Rapidly looming ever closer is a freeway off-ramp... Edging over I exit and drop back into 3rd, tap the brakes and slow to about 55 and turn in... Again absolutely no drama, the car is well balanced, completely neutral with perhaps an ever so slight bit of pushing (understeer) at the nose. I'm not even close to the limits for they are so far up there that it would take the likes of Doc Bundy to get them correct. I then head for a favorite piece of twisty stuff and again this car shows that it is a Lotus. Transitions are quick, smooth and the chassis is extremely well behaved... the car just tracks! The steering is direct, the brakes solid and the throttle oh so responsive. The car is constantly saying to the driver... "Come on let's GOOOOO!!!!"

The X180R is rock steady; you simply think bend and the car responds. The road just unwinds, with smooth lightening blasts between the corners. Normal traffic seems to traveling at a turtle pace and the scenery in the windscreen is accelerated to video game pace.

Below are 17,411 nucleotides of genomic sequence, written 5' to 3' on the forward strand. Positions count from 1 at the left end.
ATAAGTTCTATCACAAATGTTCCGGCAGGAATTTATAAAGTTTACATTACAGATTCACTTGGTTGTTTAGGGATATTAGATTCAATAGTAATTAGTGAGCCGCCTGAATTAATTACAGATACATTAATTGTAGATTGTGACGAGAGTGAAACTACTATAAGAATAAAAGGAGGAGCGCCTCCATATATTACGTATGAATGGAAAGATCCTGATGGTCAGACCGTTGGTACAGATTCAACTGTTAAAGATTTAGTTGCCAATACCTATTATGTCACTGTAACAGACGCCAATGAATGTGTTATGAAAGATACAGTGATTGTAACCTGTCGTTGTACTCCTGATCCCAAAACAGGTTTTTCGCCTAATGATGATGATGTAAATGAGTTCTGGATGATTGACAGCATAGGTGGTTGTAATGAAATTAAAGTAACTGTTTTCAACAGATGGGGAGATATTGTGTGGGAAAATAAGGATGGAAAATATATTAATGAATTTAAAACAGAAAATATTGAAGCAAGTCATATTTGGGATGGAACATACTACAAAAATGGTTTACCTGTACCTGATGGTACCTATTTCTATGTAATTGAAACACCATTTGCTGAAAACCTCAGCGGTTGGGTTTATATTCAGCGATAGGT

And the sounds... The roll cage ties the entire chassis together passing from the front suspension through the cockpit to the rear. This combined with the total lack of sound deadening allows all sorts of interesting sounds to be transmitted by the cage to the cockpit. One can hear the subtle sounds of the suspension working, the tires working, the turbo winding up and the wastegate fluttering. This car is REALLY fun and will put a BIG grin across your face.

The other thing you notice is that the X180R is not a stealth car... It does attract attention... Being a sparkling white with that hunkered down glued to the ground look only accentuates the affect. To say the car gets stares is putting it mildly.